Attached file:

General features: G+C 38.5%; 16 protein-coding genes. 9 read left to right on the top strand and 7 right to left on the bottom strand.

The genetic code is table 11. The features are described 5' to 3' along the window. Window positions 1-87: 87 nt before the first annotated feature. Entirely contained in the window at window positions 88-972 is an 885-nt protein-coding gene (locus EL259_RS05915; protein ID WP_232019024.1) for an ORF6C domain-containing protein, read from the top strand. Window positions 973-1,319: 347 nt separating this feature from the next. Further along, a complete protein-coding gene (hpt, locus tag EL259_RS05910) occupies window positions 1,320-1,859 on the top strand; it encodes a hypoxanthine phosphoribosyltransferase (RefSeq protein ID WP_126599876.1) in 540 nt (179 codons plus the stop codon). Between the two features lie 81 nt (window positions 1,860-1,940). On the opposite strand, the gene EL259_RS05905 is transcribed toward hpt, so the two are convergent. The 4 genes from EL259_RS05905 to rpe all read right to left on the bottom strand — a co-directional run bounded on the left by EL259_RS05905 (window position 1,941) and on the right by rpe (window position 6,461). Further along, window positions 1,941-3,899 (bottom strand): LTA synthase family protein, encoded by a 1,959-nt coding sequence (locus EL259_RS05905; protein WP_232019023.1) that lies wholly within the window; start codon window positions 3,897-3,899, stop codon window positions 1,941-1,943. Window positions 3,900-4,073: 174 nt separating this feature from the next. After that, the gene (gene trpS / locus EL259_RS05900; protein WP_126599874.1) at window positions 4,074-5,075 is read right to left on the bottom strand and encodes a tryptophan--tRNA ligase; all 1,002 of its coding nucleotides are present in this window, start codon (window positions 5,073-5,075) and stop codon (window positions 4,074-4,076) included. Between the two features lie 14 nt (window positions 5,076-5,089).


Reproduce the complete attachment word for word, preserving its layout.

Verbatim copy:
General features: G+C 38.5%; 16 protein-coding genes. 9 read left to right on the top strand and 7 right to left on the bottom strand.

The genetic code is table 11. The features are described 5' to 3' along the window. Window positions 1-87: 87 nt before the first annotated feature. Entirely contained in the window at window positions 88-972 is an 885-nt protein-coding gene (locus EL259_RS05915; protein ID WP_232019024.1) for an ORF6C domain-containing protein, read from the top strand. Window positions 973-1,319: 347 nt separating this feature from the next. Further along, a complete protein-coding gene (hpt, locus tag EL259_RS05910) occupies window positions 1,320-1,859 on the top strand; it encodes a hypoxanthine phosphoribosyltransferase (RefSeq protein ID WP_126599876.1) in 540 nt (179 codons plus the stop codon). Between the two features lie 81 nt (window positions 1,860-1,940). On the opposite strand, the gene EL259_RS05905 is transcribed toward hpt, so the two are convergent. The 4 genes from EL259_RS05905 to rpe all read right to left on the bottom strand — a co-directional run bounded on the left by EL259_RS05905 (window position 1,941) and on the right by rpe (window position 6,461). Further along, window positions 1,941-3,899 (bottom strand): LTA synthase family protein, encoded by a 1,959-nt coding sequence (locus EL259_RS05905; protein WP_232019023.1) that lies wholly within the window; start codon window positions 3,897-3,899, stop codon window positions 1,941-1,943. Window positions 3,900-4,073: 174 nt separating this feature from the next. After that, the gene (gene trpS / locus EL259_RS05900; protein WP_126599874.1) at window positions 4,074-5,075 is read right to left on the bottom strand and encodes a tryptophan--tRNA ligase; all 1,002 of its coding nucleotides are present in this window, start codon (window positions 5,073-5,075) and stop codon (window positions 4,074-4,076) included. Between the two features lie 14 nt (window positions 5,076-5,089).